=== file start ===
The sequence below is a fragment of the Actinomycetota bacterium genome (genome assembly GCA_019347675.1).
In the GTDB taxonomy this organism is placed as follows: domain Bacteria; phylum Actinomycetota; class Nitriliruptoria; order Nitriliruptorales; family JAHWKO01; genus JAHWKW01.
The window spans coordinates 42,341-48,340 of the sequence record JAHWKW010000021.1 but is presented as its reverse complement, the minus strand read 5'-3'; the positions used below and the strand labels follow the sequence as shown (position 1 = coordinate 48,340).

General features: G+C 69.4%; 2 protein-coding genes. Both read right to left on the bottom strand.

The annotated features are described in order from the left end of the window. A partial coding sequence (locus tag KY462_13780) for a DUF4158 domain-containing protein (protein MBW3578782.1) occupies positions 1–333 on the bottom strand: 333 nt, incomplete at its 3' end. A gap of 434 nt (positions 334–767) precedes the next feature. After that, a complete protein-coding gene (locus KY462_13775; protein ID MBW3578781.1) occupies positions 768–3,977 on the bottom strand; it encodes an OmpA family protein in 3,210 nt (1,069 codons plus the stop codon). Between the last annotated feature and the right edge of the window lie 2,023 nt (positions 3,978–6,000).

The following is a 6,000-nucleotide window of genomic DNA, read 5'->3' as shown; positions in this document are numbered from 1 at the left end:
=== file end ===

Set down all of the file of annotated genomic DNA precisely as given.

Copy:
The sequence below is a fragment of the Actinomycetota bacterium genome (genome assembly GCA_019347675.1).
In the GTDB taxonomy this organism is placed as follows: domain Bacteria; phylum Actinomycetota; class Nitriliruptoria; order Nitriliruptorales; family JAHWKO01; genus JAHWKW01.
The window spans coordinates 42,341-48,340 of the sequence record JAHWKW010000021.1 but is presented as its reverse complement, the minus strand read 5'-3'; the positions used below and the strand labels follow the sequence as shown (position 1 = coordinate 48,340).

General features: G+C 69.4%; 2 protein-coding genes. Both read right to left on the bottom strand.

The annotated features are described in order from the left end of the window. A partial coding sequence (locus tag KY462_13780) for a DUF4158 domain-containing protein (protein MBW3578782.1) occupies positions 1–333 on the bottom strand: 333 nt, incomplete at its 3' end. A gap of 434 nt (positions 334–767) precedes the next feature. After that, a complete protein-coding gene (locus KY462_13775; protein ID MBW3578781.1) occupies positions 768–3,977 on the bottom strand; it encodes an OmpA family protein in 3,210 nt (1,069 codons plus the stop codon). Between the last annotated feature and the right edge of the window lie 2,023 nt (positions 3,978–6,000).

The following is a 6,000-nucleotide window of genomic DNA, read 5'->3' as shown; positions in this document are numbered from 1 at the left end: